I also treated myself to a long-overdue Django Reinhardt album, 1949’s Djangology, recorded in Rome with Stephane Grappelli. I’ve been using a version of Django’s Minor Swing to time my editing of the Varsity Documentary opening sequence. I’m not going to be able to use it in the final film for copyright reasons, so I hope the musician who’s helping me out will be able to deliver something with a similar feel and exactly the same timing!

Django Reinhardt - Djangology album cover

I’ve been into Django since I was a little ‘un, thanks to Mum and David-Dad taking me to the Upton Jazz Festival every year. The event is always overburdened with mediocre old white beardy trad players, but there is always one stage dedicated to Hot Club style gypsy jazz, and that’s where we’d hang out. Over the years I’ve seen many, many excellent Djangologists, including Manouche gypsy Fapy Lafertin, but all of them had the use of all the fingers on their left hands (the tendons of Django’s pinkie and ring fingers were damaged in a caravan fire when he was eighteen). A couple of days ago I came across a video file of Django complete with a close-up on his two-fingered fretboard style. It was a pretty wonderful thing to behold.

Click here to see the movie, and click here to see where I got it from. The WFMU page also has a link to France Gall performing dirty old Serge Gainsbourg’s Poupee De Cire, Poupee De Son. Cracking.

Accentuate the Positive

Big Chill soon! Many of the acts I want to see normally draw blanks with everyone, and not just Courtney. So, in preparation for the festivities, here’s my list of must-sees and reasons for seeing.

1) The Fatback Band
The only reason these rhythm and blues masters are on my radar is for their groovy tune “Bus Stop.” It’s not even mentioned on the Big Chill website, so I can only assume the tunes that are must be even better. They’ve done everything from r’n’b to soul to disco to hip-hop, and are guaranteed to be as polished as brand new bling. They’ve been sampled to death, too, so there’s a good chance we’ll all know bits of their set. My early favourite for most danceable grooves of the weekend.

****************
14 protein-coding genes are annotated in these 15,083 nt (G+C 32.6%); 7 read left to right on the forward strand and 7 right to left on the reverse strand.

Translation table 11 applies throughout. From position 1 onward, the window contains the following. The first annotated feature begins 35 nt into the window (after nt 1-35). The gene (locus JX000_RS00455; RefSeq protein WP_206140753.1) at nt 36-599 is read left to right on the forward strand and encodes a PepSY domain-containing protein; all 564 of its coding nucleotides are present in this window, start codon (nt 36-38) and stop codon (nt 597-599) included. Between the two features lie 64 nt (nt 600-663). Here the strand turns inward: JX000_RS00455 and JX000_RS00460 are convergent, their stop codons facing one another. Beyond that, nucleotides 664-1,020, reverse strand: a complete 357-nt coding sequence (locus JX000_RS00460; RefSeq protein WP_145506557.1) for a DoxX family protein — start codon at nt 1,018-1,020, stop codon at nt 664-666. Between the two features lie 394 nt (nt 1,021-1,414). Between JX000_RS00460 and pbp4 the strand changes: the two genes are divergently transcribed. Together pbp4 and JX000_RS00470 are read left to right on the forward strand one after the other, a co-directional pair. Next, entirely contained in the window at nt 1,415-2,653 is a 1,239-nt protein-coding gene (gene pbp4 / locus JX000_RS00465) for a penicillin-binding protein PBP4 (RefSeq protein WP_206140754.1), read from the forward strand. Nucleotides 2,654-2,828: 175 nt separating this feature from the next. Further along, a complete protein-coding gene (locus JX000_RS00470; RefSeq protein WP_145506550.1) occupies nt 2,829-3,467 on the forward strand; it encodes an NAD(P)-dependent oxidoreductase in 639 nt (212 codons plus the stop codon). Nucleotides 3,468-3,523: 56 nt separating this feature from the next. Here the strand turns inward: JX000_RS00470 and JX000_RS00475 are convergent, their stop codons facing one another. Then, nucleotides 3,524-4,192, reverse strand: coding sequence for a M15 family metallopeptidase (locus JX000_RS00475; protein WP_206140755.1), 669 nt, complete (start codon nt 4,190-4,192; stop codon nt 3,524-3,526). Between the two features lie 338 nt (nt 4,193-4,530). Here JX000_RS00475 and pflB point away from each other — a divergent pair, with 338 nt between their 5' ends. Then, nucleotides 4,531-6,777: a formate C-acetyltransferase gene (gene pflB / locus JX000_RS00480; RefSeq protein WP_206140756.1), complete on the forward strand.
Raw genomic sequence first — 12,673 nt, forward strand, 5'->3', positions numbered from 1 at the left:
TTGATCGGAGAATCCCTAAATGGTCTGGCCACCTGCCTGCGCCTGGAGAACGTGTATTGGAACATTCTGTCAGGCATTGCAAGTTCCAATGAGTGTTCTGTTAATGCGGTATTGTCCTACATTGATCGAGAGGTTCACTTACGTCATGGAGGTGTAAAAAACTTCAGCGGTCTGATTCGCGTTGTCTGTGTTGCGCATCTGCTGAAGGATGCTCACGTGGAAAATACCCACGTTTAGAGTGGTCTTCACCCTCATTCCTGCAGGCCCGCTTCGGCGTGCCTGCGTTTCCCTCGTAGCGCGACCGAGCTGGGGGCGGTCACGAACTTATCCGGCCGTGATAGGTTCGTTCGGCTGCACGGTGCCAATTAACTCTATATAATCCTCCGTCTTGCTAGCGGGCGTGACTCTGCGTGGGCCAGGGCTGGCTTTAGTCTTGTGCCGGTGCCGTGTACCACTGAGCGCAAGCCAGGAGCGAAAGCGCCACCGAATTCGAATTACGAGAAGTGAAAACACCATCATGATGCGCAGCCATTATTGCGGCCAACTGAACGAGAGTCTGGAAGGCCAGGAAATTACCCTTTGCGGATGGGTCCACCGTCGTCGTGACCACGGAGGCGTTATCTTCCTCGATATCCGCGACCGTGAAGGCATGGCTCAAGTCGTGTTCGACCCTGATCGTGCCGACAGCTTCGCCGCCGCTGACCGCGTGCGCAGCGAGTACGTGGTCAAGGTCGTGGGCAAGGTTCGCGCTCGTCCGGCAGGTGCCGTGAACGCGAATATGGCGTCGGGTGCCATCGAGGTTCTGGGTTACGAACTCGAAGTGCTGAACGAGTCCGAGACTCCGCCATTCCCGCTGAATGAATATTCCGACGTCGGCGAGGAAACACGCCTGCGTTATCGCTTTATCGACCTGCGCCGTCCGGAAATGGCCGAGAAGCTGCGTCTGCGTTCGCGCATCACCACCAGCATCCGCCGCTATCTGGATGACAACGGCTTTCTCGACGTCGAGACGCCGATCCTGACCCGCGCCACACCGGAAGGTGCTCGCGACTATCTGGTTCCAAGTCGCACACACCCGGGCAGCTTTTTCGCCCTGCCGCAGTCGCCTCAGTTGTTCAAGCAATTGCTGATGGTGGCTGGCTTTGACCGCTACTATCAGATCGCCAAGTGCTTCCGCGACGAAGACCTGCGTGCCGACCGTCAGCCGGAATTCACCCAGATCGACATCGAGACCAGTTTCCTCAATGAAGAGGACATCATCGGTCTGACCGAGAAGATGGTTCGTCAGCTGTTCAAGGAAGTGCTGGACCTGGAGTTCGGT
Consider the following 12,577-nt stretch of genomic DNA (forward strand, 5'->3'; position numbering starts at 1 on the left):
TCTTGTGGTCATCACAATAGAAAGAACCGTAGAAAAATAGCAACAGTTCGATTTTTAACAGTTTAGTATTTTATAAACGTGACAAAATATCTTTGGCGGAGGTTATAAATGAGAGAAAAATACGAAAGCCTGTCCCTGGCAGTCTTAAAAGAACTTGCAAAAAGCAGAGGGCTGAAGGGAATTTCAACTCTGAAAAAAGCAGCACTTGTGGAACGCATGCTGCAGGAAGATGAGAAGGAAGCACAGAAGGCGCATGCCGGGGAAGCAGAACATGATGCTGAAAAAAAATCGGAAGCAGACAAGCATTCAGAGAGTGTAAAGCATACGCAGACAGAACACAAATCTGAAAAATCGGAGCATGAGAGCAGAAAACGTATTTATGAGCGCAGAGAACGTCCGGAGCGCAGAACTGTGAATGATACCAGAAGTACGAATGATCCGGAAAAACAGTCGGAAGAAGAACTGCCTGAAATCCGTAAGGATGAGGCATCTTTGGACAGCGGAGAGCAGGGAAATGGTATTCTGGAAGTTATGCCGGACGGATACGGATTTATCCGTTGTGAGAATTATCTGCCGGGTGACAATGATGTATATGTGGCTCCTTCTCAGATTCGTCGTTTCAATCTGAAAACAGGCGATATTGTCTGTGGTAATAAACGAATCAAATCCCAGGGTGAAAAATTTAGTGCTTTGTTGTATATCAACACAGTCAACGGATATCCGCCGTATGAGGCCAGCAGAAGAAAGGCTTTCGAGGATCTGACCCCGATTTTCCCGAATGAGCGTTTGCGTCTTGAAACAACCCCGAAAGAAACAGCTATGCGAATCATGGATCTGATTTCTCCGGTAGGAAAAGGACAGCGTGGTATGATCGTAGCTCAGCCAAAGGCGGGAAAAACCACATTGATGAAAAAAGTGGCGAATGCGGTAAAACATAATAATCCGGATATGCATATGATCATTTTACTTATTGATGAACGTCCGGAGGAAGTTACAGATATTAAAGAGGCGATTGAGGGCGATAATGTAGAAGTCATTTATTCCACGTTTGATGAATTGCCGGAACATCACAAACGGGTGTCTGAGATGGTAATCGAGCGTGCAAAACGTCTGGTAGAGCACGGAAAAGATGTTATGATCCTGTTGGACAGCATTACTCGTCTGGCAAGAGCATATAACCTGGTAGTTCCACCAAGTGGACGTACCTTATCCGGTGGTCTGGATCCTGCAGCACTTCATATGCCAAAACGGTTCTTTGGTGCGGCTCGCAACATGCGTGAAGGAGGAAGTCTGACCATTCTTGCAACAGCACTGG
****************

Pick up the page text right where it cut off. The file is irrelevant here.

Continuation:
2) Roisin Murphy
Also known as the voice of Moloko. She’s probably getting a lot more exposure back home than here, so apologies if everyone’s excited about seeing her. What’s even more exciting, for me at least, is that Matthew Herbert is producing her new stuff. The Matthew Herbert big band was my highlight of 2003’s Chill, and his Bodily Functions album is one of my favourite albums. She played Glasto, and the bit of her gig I saw online was great. As well as being pleasing to the ear, she’s easy on the eye. Mmm. Redheads.

3) Kate Rusby
Over the last couple of years I’ve started to really appreciate English folk music, and during that time I’ve consistently heard good things Kate Rusby, but somehow I’ve not heard any of her stuff. Everyone who tells me about her says how great she is live, and what a good voice she has. I hope she’s got a nice chill afternoon slot. Perferably just before the Ukulele Orchestra of Great Britain. I’m really looking forward to hearing the recommendations justified.

4) A Certain Ratio
The punk-funk sound seems to be re-emerging with bands like !!!, and even Franz Ferdinand, but it was A Certain Ratio who first made it popular in the late seventies/early eighties. I heard their stuff on a reissue when visiting Courtney in Norwich in 2002, and it stuck in my head. Danceable and spiky, they should be worth watching. I just hope they’re not a washout like the under-rehearsed Durutti Column were last year.

5) Horace Andy
A legendary roots reggae singer, he’s best known to my generation for his work with Massive Attack. Can’t wait.

It’ll be interesting to see St. Etienne, the Ukulele Orchestra of Great Britain will be good fun once more, and Nouvelle Vague promise to be entertaining. Their version of Love Will Tear Us Apart is great. Even better, whilst surfing today in preparation to blog, I came across Yat Kha’s cover of the same song. Yat Kha are a group of Tuvan throat singers. Yes, throat singers. I almost went to see them in Canterbury, and now I wish I had.

Love Will Tear Us Apart – Albert Kuvezin & Yat-Kha

Go one, have a listen. We all need something to smile about today.

Oscillate Artfully

Wow, has so much time already passed since I promised to write more blog posts? Time flies when you’re having visitors. In fact, I’ve over a month’s worth of thought backlog to transcribe and edit into legible form.